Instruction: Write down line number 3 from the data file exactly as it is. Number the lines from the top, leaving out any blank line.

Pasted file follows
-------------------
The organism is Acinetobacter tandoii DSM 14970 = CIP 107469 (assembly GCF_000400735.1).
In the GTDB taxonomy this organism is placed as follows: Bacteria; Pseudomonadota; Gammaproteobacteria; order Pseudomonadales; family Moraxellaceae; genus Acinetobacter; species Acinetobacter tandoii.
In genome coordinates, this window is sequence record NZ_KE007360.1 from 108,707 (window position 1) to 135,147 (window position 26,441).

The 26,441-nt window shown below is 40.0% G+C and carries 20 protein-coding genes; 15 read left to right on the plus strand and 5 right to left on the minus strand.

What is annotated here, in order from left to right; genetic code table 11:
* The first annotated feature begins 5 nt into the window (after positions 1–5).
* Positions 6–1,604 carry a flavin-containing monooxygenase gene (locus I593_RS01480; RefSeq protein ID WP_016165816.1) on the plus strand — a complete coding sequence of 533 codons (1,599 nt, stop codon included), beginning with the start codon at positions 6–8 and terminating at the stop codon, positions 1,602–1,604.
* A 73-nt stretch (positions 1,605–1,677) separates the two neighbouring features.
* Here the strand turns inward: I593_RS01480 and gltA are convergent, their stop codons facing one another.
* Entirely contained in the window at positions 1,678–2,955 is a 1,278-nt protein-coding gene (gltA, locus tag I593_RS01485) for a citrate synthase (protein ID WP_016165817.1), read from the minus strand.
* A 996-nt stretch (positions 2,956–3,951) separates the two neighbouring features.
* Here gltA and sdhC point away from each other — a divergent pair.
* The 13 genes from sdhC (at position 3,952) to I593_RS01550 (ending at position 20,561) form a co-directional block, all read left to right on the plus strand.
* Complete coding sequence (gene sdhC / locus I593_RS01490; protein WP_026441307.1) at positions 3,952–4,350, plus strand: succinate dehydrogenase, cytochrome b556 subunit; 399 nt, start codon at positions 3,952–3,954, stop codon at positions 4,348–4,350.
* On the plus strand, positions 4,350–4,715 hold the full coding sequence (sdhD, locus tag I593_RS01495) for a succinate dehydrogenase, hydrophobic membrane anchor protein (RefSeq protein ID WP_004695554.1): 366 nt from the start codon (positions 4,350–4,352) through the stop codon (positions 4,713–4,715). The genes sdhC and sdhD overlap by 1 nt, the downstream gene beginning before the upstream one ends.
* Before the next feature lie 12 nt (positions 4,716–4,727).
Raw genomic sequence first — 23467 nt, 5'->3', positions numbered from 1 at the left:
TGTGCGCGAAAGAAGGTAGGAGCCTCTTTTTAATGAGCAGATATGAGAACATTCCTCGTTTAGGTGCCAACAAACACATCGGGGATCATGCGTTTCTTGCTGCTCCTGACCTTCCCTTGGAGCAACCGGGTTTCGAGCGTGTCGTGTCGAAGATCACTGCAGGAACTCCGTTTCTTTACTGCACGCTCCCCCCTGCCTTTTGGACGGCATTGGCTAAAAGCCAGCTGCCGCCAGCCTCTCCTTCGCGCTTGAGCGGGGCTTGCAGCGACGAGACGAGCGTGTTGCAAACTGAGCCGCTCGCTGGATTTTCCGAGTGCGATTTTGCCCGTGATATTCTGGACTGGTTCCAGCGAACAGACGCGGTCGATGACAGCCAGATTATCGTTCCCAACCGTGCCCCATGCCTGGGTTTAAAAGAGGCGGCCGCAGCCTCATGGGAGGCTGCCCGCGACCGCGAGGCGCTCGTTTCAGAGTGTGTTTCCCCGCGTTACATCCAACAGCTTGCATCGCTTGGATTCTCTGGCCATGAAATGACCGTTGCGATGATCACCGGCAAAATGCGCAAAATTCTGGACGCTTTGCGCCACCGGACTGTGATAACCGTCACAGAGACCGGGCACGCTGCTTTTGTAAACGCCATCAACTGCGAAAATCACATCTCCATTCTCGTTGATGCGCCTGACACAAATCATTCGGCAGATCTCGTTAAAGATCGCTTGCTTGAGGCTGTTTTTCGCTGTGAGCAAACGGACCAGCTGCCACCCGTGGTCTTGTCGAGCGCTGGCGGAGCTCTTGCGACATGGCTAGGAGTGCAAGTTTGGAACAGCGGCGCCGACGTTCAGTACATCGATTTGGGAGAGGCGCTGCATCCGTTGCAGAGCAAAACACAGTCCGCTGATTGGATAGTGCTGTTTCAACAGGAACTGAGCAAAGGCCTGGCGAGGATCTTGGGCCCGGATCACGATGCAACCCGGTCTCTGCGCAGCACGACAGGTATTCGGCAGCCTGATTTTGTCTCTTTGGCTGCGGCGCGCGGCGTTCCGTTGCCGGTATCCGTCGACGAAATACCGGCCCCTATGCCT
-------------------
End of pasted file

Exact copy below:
In genome coordinates, this window is sequence record NZ_KE007360.1 from 108,707 (window position 1) to 135,147 (window position 26,441).